My shame acquires deeper shades of worry when a section of politicians in the land, despite having wielded political power and in the interest of pushing a perfectly legitimate government from office, feel absolutely no shame in serving up the falsehood of Muslim sentiments being under threat in a country for whose liberty all Muslims, Hindus, Buddhists and Christians waged war more than four decades ago. These politicians do not hear the heart-breaking cries of Hindus whose homes have turned into cinders, whose gods have been flung from their pedestals by elements whose earlier generation killed and raped in the name of a communal state we eventually put down. These politicians, free of shame and free of conscience, do not ask my Buddhist compatriot why he does not feel at home any more in Bangladesh. They look the other way when my Christian fellow citizen cowers in fear as a fanatical mob approaches his home, to destroy it, to have him abandon it.
My shame is shame that touches the generational. My father was ashamed when his scholarly Hindu teachers in school made their way across the post-partition frontier because the land of their birth was not ready to protect them from the fanatical activists of Pakistan. My father’s generation wallowed in deep shame when Gandhi made his way to Noakhali and none among the heroic defenders of the two-nation theory did.
It was Gandhi who calmed passions in Calcutta in 1946. He did the same in Noakhali a few months later. Where were my leaders, those who told my father’s generation that Pakistan was to be a land of the pure, that the beauty of Islam would guide us into the future, in all this fire and fury engulfing the country?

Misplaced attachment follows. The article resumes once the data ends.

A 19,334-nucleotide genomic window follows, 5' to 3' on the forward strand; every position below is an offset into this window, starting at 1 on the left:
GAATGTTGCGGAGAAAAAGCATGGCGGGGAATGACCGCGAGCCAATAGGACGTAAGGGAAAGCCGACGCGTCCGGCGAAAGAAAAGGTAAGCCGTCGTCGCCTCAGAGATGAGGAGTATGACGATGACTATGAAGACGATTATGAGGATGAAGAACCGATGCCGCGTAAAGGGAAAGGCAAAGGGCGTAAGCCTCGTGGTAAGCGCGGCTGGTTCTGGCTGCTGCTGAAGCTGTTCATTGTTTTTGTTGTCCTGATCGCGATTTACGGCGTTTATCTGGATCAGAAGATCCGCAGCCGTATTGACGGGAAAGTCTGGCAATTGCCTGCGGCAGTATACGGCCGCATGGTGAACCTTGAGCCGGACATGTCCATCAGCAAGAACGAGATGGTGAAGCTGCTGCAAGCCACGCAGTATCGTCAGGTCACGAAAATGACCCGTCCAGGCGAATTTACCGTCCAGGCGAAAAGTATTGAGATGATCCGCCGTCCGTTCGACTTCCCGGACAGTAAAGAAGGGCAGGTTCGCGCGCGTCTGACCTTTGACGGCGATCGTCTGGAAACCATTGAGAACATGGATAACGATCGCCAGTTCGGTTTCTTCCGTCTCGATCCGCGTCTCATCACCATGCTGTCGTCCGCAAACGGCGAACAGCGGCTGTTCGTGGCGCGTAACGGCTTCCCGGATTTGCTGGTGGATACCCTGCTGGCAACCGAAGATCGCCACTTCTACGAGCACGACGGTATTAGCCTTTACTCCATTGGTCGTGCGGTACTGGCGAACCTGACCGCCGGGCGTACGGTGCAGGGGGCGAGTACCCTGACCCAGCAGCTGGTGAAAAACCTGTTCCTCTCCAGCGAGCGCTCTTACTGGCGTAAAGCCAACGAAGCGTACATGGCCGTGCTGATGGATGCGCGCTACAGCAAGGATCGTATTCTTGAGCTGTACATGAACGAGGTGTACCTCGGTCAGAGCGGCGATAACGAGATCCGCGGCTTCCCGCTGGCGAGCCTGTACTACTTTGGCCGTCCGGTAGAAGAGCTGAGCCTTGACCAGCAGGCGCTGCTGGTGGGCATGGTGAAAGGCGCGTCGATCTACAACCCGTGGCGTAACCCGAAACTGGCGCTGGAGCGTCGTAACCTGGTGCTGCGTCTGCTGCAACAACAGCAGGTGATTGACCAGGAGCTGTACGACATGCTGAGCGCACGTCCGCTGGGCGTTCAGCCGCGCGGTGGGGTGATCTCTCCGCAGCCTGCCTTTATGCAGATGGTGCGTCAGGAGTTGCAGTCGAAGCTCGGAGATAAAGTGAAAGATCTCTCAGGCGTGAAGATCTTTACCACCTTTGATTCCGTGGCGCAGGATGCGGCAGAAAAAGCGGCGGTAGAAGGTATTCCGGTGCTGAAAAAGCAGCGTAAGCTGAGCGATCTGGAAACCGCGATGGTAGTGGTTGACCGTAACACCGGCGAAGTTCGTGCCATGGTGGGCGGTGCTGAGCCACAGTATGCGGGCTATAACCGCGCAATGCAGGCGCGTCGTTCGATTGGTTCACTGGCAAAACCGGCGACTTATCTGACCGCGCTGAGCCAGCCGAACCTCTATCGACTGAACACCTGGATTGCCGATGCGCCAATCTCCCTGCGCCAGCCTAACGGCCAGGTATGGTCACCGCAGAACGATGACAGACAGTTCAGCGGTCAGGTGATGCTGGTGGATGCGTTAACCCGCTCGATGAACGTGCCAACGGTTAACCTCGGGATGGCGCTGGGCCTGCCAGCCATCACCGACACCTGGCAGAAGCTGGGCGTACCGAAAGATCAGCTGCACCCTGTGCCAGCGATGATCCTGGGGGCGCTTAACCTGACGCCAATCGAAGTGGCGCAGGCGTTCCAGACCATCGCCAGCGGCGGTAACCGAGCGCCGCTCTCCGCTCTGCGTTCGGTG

They destroyed a country. They blasphemed against Islam.
It is my shame that I must watch self-styled Marxists and so-called political commentators on television go out on a limb to paint bad men in the garish colours of false respectability and say nothing about those who have borne the pain of being part of the religious minority. My shame is in knowing that men like Sheikh Mujibur Rahman do not live any more. It is in realising, almost with a start, that what he and his generation of Bengalis did to douse the flames of communal frenzy in 1964 is not about to be repeated by an equally powerful leader in 2013. The flames leap up to the skies again. The man who will tame them is nowhere to be seen.
It will be our everlasting shame if we do not keep this country away from the grasping hands of those who would destroy it brick by brick. It will be embarrassment of the deepest black if those who remember the War of Liberation do not seize the moment and take Bangladesh back to where it was on the afternoon of December 16, 1971. And that was an afternoon of celebrations of the Bengali spirit of nationalism, a moment when Muslims, Hindus, Buddhists and Christians came together to proclaim, once more, that history was theirs to shape and the land was theirs to inhabit — for all time.